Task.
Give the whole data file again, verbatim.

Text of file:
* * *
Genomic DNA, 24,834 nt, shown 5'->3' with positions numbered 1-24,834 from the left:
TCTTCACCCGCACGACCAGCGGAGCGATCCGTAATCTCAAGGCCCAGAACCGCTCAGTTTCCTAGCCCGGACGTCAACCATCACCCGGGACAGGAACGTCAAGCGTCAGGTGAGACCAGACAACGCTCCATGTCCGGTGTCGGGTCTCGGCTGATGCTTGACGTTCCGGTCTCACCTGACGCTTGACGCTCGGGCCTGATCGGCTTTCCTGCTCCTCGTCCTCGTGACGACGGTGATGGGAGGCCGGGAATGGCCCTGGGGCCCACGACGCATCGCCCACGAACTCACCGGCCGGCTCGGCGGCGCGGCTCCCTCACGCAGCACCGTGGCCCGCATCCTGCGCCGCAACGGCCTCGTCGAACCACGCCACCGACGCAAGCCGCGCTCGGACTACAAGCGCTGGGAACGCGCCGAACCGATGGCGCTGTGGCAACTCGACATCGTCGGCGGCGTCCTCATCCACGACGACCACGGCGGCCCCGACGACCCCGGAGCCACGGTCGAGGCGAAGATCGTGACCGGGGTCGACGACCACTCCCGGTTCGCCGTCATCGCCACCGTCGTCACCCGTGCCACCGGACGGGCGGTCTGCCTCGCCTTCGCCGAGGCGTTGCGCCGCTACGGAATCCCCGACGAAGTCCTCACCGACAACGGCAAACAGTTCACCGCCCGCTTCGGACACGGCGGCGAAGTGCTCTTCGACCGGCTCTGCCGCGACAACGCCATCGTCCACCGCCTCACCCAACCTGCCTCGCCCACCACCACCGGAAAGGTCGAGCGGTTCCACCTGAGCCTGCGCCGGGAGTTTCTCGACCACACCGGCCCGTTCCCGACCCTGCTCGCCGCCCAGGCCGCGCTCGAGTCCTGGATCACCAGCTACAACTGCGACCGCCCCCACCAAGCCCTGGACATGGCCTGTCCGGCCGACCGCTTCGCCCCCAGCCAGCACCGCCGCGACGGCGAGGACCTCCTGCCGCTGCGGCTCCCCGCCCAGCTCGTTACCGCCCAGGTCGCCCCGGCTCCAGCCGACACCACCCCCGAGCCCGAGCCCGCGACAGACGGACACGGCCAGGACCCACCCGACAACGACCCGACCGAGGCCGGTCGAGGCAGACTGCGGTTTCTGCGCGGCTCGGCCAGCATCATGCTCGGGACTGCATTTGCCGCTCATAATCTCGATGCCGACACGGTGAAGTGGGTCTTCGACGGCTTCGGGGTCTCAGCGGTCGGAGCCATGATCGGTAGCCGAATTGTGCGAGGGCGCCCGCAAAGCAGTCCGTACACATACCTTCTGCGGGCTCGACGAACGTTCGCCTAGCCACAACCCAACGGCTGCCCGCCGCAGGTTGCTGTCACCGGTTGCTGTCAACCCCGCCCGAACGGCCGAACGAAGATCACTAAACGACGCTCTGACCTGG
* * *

Genomic DNA, 24,834 nt, shown 5'->3' with positions numbered 1-24,834 from the left:
TCTTCACCCGCACGACCAGCGGAGCGATCCGTAATCTCAAGGCCCAGAACCGCTCAGTTTCCTAGCCCGGACGTCAACCATCACCCGGGACAGGAACGTCAAGCGTCAGGTGAGACCAGACAACGCTCCATGTCCGGTGTCGGGTCTCGGCTGATGCTTGACGTTCCGGTCTCACCTGACGCTTGACGCTCGGGCCTGATCGGCTTTCCTGCTCCTCGTCCTCGTGACGACGGTGATGGGAGGCCGGGAATGGCCCTGGGGCCCACGACGCATCGCCCACGAACTCACCGGCCGGCTCGGCGGCGCGGCTCCCTCACGCAGCACCGTGGCCCGCATCCTGCGCCGCAACGGCCTCGTCGAACCACGCCACCGACGCAAGCCGCGCTCGGACTACAAGCGCTGGGAACGCGCCGAACCGATGGCGCTGTGGCAACTCGACATCGTCGGCGGCGTCCTCATCCACGACGACCACGGCGGCCCCGACGACCCCGGAGCCACGGTCGAGGCGAAGATCGTGACCGGGGTCGACGACCACTCCCGGTTCGCCGTCATCGCCACCGTCGTCACCCGTGCCACCGGACGGGCGGTCTGCCTCGCCTTCGCCGAGGCGTTGCGCCGCTACGGAATCCCCGACGAAGTCCTCACCGACAACGGCAAACAGTTCACCGCCCGCTTCGGACACGGCGGCGAAGTGCTCTTCGACCGGCTCTGCCGCGACAACGCCATCGTCCACCGCCTCACCCAACCTGCCTCGCCCACCACCACCGGAAAGGTCGAGCGGTTCCACCTGAGCCTGCGCCGGGAGTTTCTCGACCACACCGGCCCGTTCCCGACCCTGCTCGCCGCCCAGGCCGCGCTCGAGTCCTGGATCACCAGCTACAACTGCGACCGCCCCCACCAAGCCCTGGACATGGCCTGTCCGGCCGACCGCTTCGCCCCCAGCCAGCACCGCCGCGACGGCGAGGACCTCCTGCCGCTGCGGCTCCCCGCCCAGCTCGTTACCGCCCAGGTCGCCCCGGCTCCAGCCGACACCACCCCCGAGCCCGAGCCCGCGACAGACGGACACGGCCAGGACCCACCCGACAACGACCCGACCGAGGCCGGTCGAGGCAGACTGCGGTTTCTGCGCGGCTCGGCCAGCATCATGCTCGGGACTGCATTTGCCGCTCATAATCTCGATGCCGACACGGTGAAGTGGGTCTTCGACGGCTTCGGGGTCTCAGCGGTCGGAGCCATGATCGGTAGCCGAATTGTGCGAGGGCGCCCGCAAAGCAGTCCGTACACATACCTTCTGCGGGCTCGACGAACGTTCGCCTAGCCACAACCCAACGGCTGCCCGCCGCAGGTTGCTGTCACCGGTTGCTGTCAACCCCGCCCGAACGGCCGAACGAAGATCACTAAACGACGCTCTGACCTGG